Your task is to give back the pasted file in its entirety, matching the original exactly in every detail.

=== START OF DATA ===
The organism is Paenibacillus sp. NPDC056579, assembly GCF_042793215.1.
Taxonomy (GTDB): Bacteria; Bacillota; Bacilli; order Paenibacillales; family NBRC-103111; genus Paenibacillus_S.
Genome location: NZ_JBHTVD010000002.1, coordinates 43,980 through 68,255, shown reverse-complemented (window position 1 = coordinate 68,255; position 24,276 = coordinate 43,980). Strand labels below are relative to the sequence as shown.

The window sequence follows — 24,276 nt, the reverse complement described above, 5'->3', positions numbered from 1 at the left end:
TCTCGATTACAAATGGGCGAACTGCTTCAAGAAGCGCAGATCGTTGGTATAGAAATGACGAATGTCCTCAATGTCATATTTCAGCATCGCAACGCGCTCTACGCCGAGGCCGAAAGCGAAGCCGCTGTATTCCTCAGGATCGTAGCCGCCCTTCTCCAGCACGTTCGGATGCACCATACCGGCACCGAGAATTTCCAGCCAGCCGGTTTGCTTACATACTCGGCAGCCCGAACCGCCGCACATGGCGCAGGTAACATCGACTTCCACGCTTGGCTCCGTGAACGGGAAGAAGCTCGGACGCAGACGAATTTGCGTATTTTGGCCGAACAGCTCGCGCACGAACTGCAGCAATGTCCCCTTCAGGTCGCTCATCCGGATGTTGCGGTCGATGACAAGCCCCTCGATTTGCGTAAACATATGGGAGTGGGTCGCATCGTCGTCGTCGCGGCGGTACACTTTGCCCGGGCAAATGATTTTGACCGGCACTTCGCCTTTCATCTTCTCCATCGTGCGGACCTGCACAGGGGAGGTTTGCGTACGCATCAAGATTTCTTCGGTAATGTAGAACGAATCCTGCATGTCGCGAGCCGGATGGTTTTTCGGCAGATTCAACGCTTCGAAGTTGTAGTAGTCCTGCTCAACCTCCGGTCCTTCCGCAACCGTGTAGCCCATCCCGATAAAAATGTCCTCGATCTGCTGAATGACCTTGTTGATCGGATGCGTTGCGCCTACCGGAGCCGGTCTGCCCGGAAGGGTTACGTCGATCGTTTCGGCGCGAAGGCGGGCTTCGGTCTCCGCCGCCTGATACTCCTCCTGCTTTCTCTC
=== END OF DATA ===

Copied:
The organism is Paenibacillus sp. NPDC056579, assembly GCF_042793215.1.
Taxonomy (GTDB): Bacteria; Bacillota; Bacilli; order Paenibacillales; family NBRC-103111; genus Paenibacillus_S.
Genome location: NZ_JBHTVD010000002.1, coordinates 43,980 through 68,255, shown reverse-complemented (window position 1 = coordinate 68,255; position 24,276 = coordinate 43,980). Strand labels below are relative to the sequence as shown.

The window sequence follows — 24,276 nt, the reverse complement described above, 5'->3', positions numbered from 1 at the left end:
TCTCGATTACAAATGGGCGAACTGCTTCAAGAAGCGCAGATCGTTGGTATAGAAATGACGAATGTCCTCAATGTCATATTTCAGCATCGCAACGCGCTCTACGCCGAGGCCGAAAGCGAAGCCGCTGTATTCCTCAGGATCGTAGCCGCCCTTCTCCAGCACGTTCGGATGCACCATACCGGCACCGAGAATTTCCAGCCAGCCGGTTTGCTTACATACTCGGCAGCCCGAACCGCCGCACATGGCGCAGGTAACATCGACTTCCACGCTTGGCTCCGTGAACGGGAAGAAGCTCGGACGCAGACGAATTTGCGTATTTTGGCCGAACAGCTCGCGCACGAACTGCAGCAATGTCCCCTTCAGGTCGCTCATCCGGATGTTGCGGTCGATGACAAGCCCCTCGATTTGCGTAAACATATGGGAGTGGGTCGCATCGTCGTCGTCGCGGCGGTACACTTTGCCCGGGCAAATGATTTTGACCGGCACTTCGCCTTTCATCTTCTCCATCGTGCGGACCTGCACAGGGGAGGTTTGCGTACGCATCAAGATTTCTTCGGTAATGTAGAACGAATCCTGCATGTCGCGAGCCGGATGGTTTTTCGGCAGATTCAACGCTTCGAAGTTGTAGTAGTCCTGCTCAACCTCCGGTCCTTCCGCAACCGTGTAGCCCATCCCGATAAAAATGTCCTCGATCTGCTGAATGACCTTGTTGATCGGATGCGTTGCGCCTACCGGAGCCGGTCTGCCCGGAAGGGTTACGTCGATCGTTTCGGCGCGAAGGCGGGCTTCGGTCTCCGCCGCCTGATACTCCTCCTGCTTTCTCTC